Kufu Eyes:

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I came across an interesting phrase recently. I was reading Kozo Saito’s paper, “Hitozukuri and Monozukuri”, and I saw the phrase “kufu eyes”. Kufu is a Japanese word that means “to seek a way out of a dilemma.” This is very well explained in K. T. Suzuki’s wonderful book, “Zen and Japaense Culture.” Suzuki talks about kufu in three sections of the book, and each time he adds a little more detail.

“Kufu is not just thinking with the head, but the state when the whole body is involved and applied to the solving of a problem.”

 “Kufu means ‘employing oneself assiduously to discover the way to the objective.’ One may say that this is literally groping in the dark, there is nothing definite indicated… I am afraid this is as far as any master of Zen or swordsmanship can go with his disciples. He leads them until no more leading is possible, and the rest is left to their own devices. If it is a matter of intellection, the way to the goal may be ‘definitely’ prescribed… The students must resort to something very much deeper than mere intellection – something which they cannot obtain from another.”

‘‘The term kufu is the most significant word used in connection with Zen and also in the fields of mental and spiritual discipline. Generally, it means ‘to seek the way out of a dilemma’ or ‘to struggle to pass through a blind alley.’ A dilemma or a blind alley may sound somewhat intellectual, but the fact is that this is where the intellect can go no further, having come to its limit, but an inner urge still pushes one somehow to go beyond. As the intellect is powerless, we may enlist the aid of the will; but mere will, however pressing, is unable to break through the impasse. The will is closer to fundamentals than the intellect, but it is still on the surface of consciousness. One must go deeper yet, but how? This how is kufu. No teaching, no help from the outside is of any use. The solution must come from the most inner part of oneself. One must keep knocking at the door until all that makes one feel an individual being crumbles away. That is, when the ego finally surrenders itself, it finds itself. Here is a newborn baby. Kufu is a sort of spiritual birth pang. The whole being is involved. There are physicians and psychologists who offer a synthetic medicinal substance to relieve one of this pang. But we must remember that, while man is partially mechanistic or biochemical, this does not by any means exhaust his being; he still retains something that can never be reached by medicine. This is where his spirituality lies, and it is kufu that finally wakes us to our spirituality.’’

In his paper, Saito talked about kufu eyes to explain the process of having a curious scientific mind. Kufu eyes looks at the whole and uses personal intuition than just the analytical thinking process. Kufu eyes pushes you to think further perhaps through thought experiments, and to experiment to truly understand the whole picture. One interesting note I would like to make here is of the great American philosopher Dan Dennett’s “intuition pumps.” An intuition pump is a thought experiment structured to allow the thinker to use their intuition to develop an answer to a problem. Just like a mechanical device, if you can model your thought in a thought experiment, you can push on different buttons and pull on different levers and see what happens.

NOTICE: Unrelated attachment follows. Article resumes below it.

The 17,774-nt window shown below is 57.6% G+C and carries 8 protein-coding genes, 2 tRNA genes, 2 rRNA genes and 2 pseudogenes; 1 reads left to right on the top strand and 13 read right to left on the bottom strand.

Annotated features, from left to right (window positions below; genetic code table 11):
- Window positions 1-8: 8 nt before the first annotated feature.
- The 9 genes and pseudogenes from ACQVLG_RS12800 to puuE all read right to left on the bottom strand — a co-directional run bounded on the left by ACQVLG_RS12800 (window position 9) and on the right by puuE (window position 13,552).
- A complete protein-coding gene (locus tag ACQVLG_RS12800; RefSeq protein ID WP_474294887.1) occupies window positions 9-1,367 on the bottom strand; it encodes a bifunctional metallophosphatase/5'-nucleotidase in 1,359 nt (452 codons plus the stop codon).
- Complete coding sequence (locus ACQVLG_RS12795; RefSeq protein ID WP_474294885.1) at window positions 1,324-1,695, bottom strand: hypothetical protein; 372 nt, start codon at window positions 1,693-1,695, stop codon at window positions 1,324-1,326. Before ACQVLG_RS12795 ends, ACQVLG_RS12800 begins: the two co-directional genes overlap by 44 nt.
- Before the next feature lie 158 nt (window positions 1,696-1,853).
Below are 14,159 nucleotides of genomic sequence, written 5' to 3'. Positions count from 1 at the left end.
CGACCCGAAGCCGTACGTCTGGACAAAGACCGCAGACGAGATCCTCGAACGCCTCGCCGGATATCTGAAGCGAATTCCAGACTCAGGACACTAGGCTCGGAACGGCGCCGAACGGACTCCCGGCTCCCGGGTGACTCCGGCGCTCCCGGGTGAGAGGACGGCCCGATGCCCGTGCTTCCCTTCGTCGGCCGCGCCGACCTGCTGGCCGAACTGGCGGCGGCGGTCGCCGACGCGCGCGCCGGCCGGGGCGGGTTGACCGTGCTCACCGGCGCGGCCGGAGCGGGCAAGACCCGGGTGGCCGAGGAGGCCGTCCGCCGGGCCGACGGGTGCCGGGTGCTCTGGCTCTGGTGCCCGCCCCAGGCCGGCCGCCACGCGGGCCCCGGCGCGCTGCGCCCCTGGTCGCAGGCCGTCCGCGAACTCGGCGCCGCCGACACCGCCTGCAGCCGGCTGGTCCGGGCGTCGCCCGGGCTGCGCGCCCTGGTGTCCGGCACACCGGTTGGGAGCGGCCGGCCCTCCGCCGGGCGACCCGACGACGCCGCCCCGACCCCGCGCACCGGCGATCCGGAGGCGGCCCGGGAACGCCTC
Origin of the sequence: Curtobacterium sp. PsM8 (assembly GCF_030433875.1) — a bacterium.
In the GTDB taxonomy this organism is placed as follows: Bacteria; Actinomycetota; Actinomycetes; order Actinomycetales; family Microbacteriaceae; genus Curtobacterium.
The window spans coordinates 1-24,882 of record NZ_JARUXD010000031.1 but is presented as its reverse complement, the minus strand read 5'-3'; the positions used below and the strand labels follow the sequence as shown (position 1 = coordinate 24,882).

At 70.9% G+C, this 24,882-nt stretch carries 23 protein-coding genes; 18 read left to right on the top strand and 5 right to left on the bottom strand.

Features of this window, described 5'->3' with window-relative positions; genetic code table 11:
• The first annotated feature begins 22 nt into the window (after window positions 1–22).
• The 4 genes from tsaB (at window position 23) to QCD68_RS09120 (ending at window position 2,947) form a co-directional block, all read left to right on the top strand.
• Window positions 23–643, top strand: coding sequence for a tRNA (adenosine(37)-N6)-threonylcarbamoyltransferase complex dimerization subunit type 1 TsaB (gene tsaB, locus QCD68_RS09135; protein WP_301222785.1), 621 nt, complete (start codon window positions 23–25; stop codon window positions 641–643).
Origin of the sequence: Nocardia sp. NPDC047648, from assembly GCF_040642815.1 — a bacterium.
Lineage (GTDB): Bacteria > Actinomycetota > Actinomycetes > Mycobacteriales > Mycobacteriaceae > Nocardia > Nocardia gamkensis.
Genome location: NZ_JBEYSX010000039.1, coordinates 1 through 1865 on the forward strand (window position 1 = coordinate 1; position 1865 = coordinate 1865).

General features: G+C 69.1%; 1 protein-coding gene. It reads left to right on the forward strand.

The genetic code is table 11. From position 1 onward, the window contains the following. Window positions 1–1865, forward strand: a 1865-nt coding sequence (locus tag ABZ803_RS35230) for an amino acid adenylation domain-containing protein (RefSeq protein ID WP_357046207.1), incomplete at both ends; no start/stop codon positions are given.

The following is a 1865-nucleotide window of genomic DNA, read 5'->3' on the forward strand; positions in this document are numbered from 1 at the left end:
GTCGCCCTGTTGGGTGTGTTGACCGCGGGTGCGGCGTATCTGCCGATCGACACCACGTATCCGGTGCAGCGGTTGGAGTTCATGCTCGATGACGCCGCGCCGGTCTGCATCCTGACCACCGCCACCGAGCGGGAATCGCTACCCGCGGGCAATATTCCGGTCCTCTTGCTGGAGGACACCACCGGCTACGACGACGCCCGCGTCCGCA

With kufu eyes, you can observe to gain insight. Siato talked about Taiichi Ohno, the father of Toyota Production System, to explain the concept of kufu eyes further:

… learning engineering and science is not enough. There is a third element: professional intuition, probably the most important, yet most difficult to master, but required for the engineering problem solving process. Taichi Ohno, one of the pioneers who developed Toyota Production System, once declared that the essence of TPS is to develop the well trained ‘‘eyes’’ that can see waste which is invisible to the untrained.

Taiichi Ohno took the task of catching up to the American market when the Japanese worker was assumed to be only 1/8th productive as his American counterpart. The most recent development in manufacturing at that time was the idea of mass manufacturing, which is essentially a push system that led to lots of inventory. Toyota could not afford to carry a lot of inventory. The thinking in those days was to combine similar equipment together and perform operations in isolation. Ohno rearranged the entire layout of the plant he was in charge of, so that the equipment was set to follow the process. The practice at that time was to have one operator manning one piece of equipment. Ohno had one operator man multiple equipment at a time. This led to autonomation or Jidoka. To control the amount of parts produced, Ohno came up with the idea of Kanban. Looking back, Ohno definitely had to employ himself assiduously to discover the way to his objective. He could not just rely on his analytical mind, it was more complex than that. His thinking is clearly stated when he said that efficiency must be improved at every step and at the same time, for the plant as a whole. This is the big picture view that is needed in kufu.